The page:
Nitric Oxide Decreases Subventricular Zone Stem Cell Proliferation by Inhibition of Epidermal Growth Factor Receptor and Phosphoinositide-3-Kinase/Akt Pathway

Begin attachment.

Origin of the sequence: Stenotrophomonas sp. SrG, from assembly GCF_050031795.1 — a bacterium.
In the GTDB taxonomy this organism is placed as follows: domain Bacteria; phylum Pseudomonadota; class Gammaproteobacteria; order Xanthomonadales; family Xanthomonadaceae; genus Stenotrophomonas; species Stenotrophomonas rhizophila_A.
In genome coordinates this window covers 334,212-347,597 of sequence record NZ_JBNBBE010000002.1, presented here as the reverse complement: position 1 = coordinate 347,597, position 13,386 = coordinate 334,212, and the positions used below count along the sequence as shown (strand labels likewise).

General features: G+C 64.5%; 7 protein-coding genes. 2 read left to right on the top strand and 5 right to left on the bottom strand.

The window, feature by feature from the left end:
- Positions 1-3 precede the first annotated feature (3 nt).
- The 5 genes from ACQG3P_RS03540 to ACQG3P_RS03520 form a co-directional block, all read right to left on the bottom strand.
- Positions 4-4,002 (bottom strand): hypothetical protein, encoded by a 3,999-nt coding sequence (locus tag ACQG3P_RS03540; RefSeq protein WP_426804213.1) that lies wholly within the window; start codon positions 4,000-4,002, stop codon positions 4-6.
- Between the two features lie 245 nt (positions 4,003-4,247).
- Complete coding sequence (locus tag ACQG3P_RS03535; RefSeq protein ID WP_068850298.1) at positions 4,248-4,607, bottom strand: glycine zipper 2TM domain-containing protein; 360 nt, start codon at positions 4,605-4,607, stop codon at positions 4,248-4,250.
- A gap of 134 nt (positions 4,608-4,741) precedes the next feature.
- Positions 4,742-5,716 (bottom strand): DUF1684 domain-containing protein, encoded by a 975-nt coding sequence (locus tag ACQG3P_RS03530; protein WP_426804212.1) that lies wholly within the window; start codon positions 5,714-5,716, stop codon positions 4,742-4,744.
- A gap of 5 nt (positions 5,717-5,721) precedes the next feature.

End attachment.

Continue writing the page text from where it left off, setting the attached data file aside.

Nitric oxide (NO) inhibits proliferation of subventricular zone (SVZ) neural precursor cells in adult mice in vivo under physiological conditions. The mechanisms underlying this NO effect have now been investigated using SVZ-derived neural stem cells, which generate neurospheres in vitro when stimulated by epidermal growth factor (EGF). In these cultures, NO donors decreased the number of newly formed neurospheres as well as their size, which indicates that NO was acting on the neurosphere-forming neural stem cells and the daughter neural progenitors. The effect of NO was cytostatic, not proapoptotic, and did not involve cGMP synthesis. Neurosphere cells expressed the neuronal and endothelial isoforms of NO synthase (NOS) and produced NO in culture. Inhibition of NOS activity by Nω-nitro-l-arginine methylester (l-NAME) promoted neurosphere formation and growth, thus revealing an autocrine/paracrine action of NO on the neural precursor cells. Both exogenous and endogenous NO impaired the EGF-induced activation of the EGF receptor (EGFR) tyrosine kinase and prevented the EGF-induced Akt phosphorylation in neurosphere cells. Inhibition of the phosphoinositide-3-kinase (PI3-K)/Akt pathway by LY294002 significantly reduced the number of newly formed neurospheres, which indicates that this is an essential pathway for neural stem cell self-renewal. Chronic administration of l-NAME to adult mice enhanced phospho-Akt staining in the SVZ and reduced nuclear p27Kip1 in the SVZ and olfactory bulb. The inhibition of EGFR and PI3-K pathway by NO explains, at least in part, its antimitotic effect on neurosphere cells and may be a mechanism involved in the physiological role of NO as a negative regulator of SVZ neurogenesis in adult mice.